OTTAWA -- Canada is marking the 55th anniversary of the Maple Leaf Flag.

Known around the world today, the red-and-white symbol was first flown Feb. 15, 1965. Before that, the Red Ensign was widely considered the national symbol of Canada.

Prime Minister Lester B. Pearson had promised to create a new flag for Canada before the 100th anniversary of Confederation in 1967, but the decision was not without controversy. Many veterans opposed the creation of a new flag, having fought under the Red Ensign during the Second World War.

In 1964, Pearson proposed a design, known today as the "Pearson Pennant", which featured three red maple leaves on a white background, with blue borders on either side. This design was strongly opposed. So, a Parliamentary Committee was created to find a new flag in six weeks.

It came down to three designs: the "Pearson Pennant"; a design similar to the current flag, but featuring a Union Jack and three fleurs-de-lys on either of the red bars; and a red, stylized maple leaf on a white background, with red borders on either side.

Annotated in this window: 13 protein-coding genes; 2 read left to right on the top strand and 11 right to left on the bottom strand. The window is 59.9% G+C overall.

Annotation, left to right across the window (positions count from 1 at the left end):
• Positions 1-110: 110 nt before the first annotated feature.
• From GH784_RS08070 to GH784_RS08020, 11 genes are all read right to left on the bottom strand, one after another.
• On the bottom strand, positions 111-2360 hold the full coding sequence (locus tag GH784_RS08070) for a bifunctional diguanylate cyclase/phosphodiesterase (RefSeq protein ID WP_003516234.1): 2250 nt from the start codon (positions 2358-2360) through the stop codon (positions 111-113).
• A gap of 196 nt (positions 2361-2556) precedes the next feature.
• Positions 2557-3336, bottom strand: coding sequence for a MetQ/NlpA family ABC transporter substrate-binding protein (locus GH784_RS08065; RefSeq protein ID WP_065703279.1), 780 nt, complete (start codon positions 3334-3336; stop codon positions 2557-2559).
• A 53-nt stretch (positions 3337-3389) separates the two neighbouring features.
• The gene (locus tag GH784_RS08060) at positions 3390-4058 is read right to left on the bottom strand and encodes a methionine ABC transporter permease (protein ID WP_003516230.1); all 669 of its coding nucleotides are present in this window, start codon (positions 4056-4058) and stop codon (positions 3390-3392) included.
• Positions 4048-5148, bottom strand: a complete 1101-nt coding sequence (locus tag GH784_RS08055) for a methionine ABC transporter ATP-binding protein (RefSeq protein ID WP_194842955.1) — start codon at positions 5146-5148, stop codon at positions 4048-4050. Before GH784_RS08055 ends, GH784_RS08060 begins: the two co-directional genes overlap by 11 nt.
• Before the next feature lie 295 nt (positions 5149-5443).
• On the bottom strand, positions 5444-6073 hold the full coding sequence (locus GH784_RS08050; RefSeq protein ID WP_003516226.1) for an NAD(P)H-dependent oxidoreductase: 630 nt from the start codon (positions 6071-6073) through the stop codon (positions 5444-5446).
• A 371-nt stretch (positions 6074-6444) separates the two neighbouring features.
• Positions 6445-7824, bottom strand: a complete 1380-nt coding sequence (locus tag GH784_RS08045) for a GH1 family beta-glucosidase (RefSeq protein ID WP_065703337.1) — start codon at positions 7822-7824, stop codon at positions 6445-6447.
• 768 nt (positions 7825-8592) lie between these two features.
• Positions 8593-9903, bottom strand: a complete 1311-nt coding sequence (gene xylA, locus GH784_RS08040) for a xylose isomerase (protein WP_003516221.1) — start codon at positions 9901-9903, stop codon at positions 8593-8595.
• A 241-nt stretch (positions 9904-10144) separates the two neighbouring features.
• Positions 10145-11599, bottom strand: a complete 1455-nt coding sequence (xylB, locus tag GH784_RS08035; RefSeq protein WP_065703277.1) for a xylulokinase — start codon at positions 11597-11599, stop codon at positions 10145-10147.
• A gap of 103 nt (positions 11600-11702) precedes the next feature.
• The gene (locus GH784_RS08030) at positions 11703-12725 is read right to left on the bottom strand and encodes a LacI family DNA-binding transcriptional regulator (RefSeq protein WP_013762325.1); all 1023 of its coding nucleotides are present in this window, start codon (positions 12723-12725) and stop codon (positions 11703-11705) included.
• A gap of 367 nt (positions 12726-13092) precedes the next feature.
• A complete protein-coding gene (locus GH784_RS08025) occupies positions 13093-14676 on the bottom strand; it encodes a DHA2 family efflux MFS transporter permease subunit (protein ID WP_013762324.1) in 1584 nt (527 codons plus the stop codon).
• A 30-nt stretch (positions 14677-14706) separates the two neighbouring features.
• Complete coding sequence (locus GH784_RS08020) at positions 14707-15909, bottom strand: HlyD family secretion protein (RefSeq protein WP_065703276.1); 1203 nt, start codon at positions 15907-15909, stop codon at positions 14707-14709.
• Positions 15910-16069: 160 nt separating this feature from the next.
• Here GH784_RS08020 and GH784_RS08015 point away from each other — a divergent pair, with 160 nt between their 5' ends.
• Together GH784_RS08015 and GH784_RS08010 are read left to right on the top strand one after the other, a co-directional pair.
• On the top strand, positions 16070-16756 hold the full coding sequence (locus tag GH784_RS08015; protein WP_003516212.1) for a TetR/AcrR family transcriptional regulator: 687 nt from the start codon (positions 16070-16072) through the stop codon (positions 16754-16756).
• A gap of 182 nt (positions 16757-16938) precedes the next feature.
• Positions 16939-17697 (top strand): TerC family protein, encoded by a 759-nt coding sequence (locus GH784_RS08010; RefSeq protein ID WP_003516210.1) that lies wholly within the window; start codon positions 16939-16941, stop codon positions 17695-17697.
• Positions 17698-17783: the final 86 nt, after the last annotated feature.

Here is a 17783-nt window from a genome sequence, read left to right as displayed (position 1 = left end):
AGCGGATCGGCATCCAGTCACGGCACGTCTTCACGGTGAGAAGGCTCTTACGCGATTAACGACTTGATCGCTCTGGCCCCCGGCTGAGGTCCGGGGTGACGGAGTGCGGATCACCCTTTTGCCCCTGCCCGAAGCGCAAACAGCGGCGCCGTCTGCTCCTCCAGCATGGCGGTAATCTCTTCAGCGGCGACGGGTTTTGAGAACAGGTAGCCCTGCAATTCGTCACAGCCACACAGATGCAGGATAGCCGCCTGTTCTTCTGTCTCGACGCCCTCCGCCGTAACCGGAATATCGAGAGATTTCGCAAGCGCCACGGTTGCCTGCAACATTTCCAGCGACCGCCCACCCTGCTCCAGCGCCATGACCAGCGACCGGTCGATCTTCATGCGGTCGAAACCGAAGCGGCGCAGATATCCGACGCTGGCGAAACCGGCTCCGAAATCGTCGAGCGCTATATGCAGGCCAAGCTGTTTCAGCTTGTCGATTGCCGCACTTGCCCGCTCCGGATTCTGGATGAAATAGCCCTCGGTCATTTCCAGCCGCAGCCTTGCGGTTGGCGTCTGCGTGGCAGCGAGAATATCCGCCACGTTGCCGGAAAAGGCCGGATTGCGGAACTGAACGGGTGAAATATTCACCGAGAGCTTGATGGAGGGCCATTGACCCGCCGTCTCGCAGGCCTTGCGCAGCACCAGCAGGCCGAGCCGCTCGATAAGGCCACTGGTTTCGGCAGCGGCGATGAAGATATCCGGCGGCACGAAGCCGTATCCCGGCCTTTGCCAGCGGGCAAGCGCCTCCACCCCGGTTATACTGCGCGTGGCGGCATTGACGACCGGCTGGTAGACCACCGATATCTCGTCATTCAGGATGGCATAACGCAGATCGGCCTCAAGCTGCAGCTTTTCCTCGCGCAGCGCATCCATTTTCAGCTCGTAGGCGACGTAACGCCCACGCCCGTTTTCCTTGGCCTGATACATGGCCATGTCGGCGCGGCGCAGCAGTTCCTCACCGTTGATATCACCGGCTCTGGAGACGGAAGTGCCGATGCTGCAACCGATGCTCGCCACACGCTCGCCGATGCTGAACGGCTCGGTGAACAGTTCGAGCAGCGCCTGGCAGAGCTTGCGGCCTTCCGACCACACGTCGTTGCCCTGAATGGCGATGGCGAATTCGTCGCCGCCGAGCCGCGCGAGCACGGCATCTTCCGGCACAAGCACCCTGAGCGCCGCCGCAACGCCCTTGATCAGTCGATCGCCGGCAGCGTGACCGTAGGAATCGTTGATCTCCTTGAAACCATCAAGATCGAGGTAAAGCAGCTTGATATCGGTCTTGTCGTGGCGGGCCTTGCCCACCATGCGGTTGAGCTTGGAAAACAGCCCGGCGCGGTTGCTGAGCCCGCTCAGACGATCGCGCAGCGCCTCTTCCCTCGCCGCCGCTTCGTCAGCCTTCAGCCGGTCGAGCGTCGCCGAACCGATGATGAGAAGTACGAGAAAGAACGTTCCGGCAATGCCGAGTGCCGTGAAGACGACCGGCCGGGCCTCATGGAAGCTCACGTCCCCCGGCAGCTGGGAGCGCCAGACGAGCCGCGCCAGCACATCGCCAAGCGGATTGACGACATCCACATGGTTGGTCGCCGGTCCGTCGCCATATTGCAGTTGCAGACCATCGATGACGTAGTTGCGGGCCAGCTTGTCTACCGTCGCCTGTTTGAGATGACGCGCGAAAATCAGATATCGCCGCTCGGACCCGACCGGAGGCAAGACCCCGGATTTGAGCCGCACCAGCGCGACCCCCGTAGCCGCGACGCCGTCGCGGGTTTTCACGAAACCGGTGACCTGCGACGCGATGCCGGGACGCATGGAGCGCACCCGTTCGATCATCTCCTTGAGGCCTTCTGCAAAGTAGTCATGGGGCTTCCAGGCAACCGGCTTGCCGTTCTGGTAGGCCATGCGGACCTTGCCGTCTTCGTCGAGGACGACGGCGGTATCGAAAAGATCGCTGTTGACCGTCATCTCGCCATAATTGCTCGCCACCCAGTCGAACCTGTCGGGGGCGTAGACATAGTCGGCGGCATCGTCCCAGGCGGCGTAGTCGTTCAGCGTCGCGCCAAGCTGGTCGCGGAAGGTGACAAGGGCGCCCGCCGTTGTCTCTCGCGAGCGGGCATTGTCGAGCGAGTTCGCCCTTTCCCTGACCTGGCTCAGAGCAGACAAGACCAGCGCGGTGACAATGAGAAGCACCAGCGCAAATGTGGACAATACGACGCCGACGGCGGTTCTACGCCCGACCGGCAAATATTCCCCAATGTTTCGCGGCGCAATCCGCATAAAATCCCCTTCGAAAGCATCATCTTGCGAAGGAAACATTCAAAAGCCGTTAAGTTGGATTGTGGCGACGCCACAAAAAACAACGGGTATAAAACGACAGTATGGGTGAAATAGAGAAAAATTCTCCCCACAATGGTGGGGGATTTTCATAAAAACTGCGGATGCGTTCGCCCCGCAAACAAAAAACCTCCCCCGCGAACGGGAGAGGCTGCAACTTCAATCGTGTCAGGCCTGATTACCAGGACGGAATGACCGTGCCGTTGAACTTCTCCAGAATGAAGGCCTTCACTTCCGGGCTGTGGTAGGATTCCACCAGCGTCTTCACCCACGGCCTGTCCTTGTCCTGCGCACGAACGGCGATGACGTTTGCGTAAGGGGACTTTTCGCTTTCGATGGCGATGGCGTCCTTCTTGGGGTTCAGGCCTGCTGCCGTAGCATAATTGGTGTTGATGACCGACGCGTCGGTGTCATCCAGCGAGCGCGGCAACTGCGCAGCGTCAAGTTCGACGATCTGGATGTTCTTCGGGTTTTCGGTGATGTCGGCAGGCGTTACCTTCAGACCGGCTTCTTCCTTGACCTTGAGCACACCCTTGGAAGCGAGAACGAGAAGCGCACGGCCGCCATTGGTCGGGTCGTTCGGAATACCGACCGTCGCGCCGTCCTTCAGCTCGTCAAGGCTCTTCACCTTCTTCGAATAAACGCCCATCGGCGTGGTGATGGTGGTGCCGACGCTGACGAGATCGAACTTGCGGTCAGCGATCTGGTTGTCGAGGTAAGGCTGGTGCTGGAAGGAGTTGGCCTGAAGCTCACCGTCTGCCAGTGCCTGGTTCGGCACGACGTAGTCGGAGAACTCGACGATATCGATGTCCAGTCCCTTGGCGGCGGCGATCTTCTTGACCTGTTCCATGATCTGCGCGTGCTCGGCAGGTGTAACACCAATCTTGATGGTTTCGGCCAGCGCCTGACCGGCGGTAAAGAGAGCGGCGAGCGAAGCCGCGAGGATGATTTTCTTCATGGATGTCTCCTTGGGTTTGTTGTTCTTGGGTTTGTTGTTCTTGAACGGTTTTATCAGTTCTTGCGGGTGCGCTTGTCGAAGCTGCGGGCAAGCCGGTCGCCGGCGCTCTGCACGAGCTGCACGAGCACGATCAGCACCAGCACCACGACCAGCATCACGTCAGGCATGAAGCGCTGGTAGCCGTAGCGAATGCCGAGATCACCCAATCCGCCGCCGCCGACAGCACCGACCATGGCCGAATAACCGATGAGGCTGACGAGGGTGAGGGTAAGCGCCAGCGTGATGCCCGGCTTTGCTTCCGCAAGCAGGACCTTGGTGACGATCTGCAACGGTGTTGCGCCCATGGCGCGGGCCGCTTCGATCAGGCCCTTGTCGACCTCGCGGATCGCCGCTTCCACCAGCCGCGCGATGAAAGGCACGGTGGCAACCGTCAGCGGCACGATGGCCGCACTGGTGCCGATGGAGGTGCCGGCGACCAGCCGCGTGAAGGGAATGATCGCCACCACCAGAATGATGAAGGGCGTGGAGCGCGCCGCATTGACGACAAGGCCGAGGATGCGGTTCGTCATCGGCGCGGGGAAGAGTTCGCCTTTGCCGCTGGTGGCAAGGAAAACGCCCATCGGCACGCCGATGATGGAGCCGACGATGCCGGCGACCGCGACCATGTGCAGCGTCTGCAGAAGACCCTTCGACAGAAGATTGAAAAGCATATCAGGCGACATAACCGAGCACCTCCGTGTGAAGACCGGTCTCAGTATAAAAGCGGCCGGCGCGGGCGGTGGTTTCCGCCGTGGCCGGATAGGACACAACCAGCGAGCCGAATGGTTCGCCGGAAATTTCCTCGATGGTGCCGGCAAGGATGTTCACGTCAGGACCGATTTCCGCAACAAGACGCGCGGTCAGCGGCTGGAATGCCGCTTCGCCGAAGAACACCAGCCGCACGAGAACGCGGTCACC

The latter design—proposed by Dean of Arts at Kingston's Royal Military College, George Stanley—was eventually selected by the committee and presented to Parliament.

Before the new flag was chosen, Pearson commissioned prototypes of the three finalists so he could fly them at the Prime Minister's summer residence at Harrington Lake and see what each looked like atop a flag pole. Ottawa's Joan O'Malley sewed the three flags, including the very first Maple Leaf Flag. She told CTV News she was never paid for the work, but considers it a gift to her country.

On the occasion of the Red Ensign's lowering on Parliament Hill, and the raising of the Maple Leaf Flag at noon, Feb. 15, 1965, Pearson said, "May the land over which this new flag flies remain united in freedom and justice … sensitive, tolerant and compassionate towards all."